The Importance of Regular Foot Checkups When You Have Diabetes

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Along with your diabetes diagnosis, you have a long list of things of dos and don’ts. As you prioritize the ways to protect your health, you want to make sure that getting your feet checked is near the top of that list — here’s why.

Life with diabetes involves constant health monitoring to stabilize your blood glucose and minimize the disease’s impact on your body. And that includes your feet.

People with diabetes have a higher risk of developing foot health problems like neuropathy, ulcers, and infections. These issues can get serious quickly and might even lead to amputation if they’re not treated early. That's where diabetic foot exams come in, catching problems before they get out of hand. 

That’s also where we come in. Dr. Matthew Cerniglia and our team at Ankle and Foot Institute of Texas in Fort Worth keep an eye on your feet, giving you peace of mind knowing our experts will detect and treat any problems before they become serious. Here’s what to expect from a diabetic foot exam and why it’s important.

Diabetes and your feet

You know that diabetes involves problems with how your body makes and uses insulin, causing your blood sugar to spike. Unfortunately, uncontrolled high blood sugar wreaks havoc in your body, and your feet are prime targets.

Elevated glucose in your blood damages your blood vessels and nerves, especially those farthest from your heart. Diabetic neuropathy — nerve damage — is one of the most common complications, and it causes numbness and tingling in your lower extremities. 

When you lose feeling in your feet, you can’t feel pain, so you don’t know when you’ve scraped or cut yourself. You also can't tell when a blister or callus forms, so these problems can develop into open sores without your knowledge. 

Diabetes also inhibits your ability to heal because the condition compromises the blood flow to your feet. Without proper treatment, foot ulcers become infected and turn gangrenous, a condition in which your foot tissue dies and requires removal, even amputation.

How regular checkups can save your feet

With diabetes, you must check your feet diligently at home, follow careful foot care hygiene, monitor your blood sugar, and take any prescribed medication. However, even at-home checks can miss the early signs of foot problems, which is why seeing Dr. Cerniglia regularly is so important.

He checks for things you may not notice or have the ability to detect, such as 

  • Nerve damage
  • Blood flow changes
  • Foot conditions such as bunions or hammertoes
  • Calluses that indicate shoe rubbing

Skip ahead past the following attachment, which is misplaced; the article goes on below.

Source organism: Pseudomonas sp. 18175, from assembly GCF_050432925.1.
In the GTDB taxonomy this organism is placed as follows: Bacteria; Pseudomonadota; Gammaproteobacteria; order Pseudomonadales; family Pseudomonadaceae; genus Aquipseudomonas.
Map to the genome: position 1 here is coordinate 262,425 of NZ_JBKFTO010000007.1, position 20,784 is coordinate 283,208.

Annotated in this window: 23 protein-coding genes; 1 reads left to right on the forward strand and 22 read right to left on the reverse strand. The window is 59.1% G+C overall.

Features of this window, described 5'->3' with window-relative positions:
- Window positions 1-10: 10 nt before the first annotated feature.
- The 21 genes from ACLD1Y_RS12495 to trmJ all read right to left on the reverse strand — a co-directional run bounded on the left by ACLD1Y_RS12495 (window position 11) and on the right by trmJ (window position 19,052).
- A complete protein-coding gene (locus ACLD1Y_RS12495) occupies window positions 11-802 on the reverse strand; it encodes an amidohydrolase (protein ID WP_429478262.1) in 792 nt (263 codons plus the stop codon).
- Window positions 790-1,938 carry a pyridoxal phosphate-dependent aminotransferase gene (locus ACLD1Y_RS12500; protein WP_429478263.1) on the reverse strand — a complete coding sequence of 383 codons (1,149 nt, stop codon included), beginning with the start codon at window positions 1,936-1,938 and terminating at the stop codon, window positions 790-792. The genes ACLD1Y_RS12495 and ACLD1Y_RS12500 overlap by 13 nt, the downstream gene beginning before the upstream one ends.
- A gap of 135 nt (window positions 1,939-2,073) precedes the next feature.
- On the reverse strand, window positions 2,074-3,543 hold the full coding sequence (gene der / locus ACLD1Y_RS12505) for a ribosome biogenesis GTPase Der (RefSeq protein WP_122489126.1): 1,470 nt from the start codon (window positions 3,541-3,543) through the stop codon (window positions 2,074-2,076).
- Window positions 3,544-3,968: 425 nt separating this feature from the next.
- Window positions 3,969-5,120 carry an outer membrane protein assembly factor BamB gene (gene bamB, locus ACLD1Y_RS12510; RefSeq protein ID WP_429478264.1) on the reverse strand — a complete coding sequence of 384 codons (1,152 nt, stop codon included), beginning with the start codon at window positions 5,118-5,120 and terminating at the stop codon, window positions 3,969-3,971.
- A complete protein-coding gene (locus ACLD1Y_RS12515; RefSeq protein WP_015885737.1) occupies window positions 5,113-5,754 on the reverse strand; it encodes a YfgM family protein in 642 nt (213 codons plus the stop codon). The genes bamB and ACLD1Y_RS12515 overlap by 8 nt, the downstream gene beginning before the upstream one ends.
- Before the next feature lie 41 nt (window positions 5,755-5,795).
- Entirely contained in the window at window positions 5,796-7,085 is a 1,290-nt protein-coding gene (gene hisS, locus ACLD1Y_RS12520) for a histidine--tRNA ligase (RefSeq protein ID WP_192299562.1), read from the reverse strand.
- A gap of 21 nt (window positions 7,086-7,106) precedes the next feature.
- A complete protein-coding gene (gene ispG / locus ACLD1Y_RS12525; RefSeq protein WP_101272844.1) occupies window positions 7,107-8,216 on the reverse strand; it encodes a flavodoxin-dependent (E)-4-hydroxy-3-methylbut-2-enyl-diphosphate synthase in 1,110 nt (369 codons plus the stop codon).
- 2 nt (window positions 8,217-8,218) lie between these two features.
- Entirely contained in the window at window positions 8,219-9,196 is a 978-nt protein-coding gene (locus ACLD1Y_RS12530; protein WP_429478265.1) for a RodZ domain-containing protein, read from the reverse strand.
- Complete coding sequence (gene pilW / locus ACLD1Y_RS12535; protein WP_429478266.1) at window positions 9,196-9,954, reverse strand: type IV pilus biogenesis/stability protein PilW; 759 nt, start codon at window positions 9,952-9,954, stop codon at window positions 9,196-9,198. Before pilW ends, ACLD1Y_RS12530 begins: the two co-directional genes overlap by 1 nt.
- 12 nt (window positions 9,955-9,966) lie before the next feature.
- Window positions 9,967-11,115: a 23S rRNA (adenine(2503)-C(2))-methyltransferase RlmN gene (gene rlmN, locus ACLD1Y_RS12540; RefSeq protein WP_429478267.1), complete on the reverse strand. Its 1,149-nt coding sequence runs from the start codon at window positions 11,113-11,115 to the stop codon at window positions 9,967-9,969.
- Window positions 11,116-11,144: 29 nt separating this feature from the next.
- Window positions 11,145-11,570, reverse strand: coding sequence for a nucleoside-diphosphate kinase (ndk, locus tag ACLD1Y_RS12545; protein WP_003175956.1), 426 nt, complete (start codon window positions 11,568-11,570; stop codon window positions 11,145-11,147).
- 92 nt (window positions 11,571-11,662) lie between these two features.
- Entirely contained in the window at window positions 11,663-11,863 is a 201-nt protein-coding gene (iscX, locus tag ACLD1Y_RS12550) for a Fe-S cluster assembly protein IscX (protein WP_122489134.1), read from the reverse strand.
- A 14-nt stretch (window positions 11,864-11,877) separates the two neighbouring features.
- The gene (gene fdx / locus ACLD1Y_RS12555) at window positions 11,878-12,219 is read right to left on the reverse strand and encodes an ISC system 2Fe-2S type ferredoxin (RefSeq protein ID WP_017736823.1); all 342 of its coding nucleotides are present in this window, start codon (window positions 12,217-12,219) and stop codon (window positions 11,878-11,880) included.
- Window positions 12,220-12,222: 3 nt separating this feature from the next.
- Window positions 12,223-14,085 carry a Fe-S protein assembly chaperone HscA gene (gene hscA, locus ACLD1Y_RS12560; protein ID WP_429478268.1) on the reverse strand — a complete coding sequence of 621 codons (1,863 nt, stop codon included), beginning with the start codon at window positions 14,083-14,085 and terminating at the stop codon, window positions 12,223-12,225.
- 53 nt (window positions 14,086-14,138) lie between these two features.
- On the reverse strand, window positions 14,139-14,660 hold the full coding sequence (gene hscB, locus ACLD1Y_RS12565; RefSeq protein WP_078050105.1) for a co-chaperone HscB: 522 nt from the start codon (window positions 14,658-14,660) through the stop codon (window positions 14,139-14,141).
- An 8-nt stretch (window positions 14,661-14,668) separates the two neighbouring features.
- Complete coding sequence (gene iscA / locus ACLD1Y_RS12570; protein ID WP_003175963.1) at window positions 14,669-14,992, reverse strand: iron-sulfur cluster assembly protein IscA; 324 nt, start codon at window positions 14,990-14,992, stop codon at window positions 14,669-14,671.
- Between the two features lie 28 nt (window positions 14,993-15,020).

• Slow-healing wounds

Having Dr. Cerniglia on your team ensures that your feet receive expert care, reducing your risk of infection and gangrene.

In addition to scheduling regular diabetic foot exams, see Dr. Cerniglia right away if you notice:

  • Painful spots on your feet
  • Warm, red, or swollen areas
  • Foul-smelling infections
  • Cuts and blisters that don’t heal
  • Calluses with dried blood inside

The solution could be as simple as changing your shoes. And you might need to manage your blood sugar better or undergo treatment to resolve your foot problem.

What to expect during a diabetic foot exam

Dr. Cerniglia starts all diabetic foot exams by discussing your medical history, medications, and any symptoms you’re experiencing. 

Skin check

The physical part of your exam includes a skin check, where Dr. Cerniglia looks for problems, such as open wounds, calluses, blisters, dry or cracked skin, bruises, and infections. He also checks your toenails for fungus and ensures that they’re a proper length and have no sharp edges. 

He also tests the temperature of each foot because if they’re not the same, it may indicate a problem. 

Blood vessel check

Dr. Cerniglia feels your pulse and compares the blood pressure measured at your ankle with the blood pressure measured on your arm. This is the ankle-brachial index test, and he uses it when he suspects a blood flow problem.

Nerve check

Because diabetes endangers your nerves, Dr. Cerniglia checks them using various tests. 

During the monofilament test, he gently touches your feet and ankles with a single strand of soft nylon to determine your ability to feel it. He may also use a pinprick test, pressing a small pin against your big toe. 

A tuning fork set against your ankle bone also gives him valuable information about your ability to feel sensations and vibrations. He also checks your reflexes using a small rubber hammer that he lightly taps on your Achilles tendon.

If Dr. Cerniglia finds anything concerning, he lets you know the necessary next steps. He may recommend diabetes-friendly shoes, specialized wound care, custom orthotics, multiwave locked system laser therapy, or shockwave therapy

Save your feet and your overall health by scheduling regular diabetic foot exams at Ankle and Foot Institute of Texas. Call or request an appointment online today.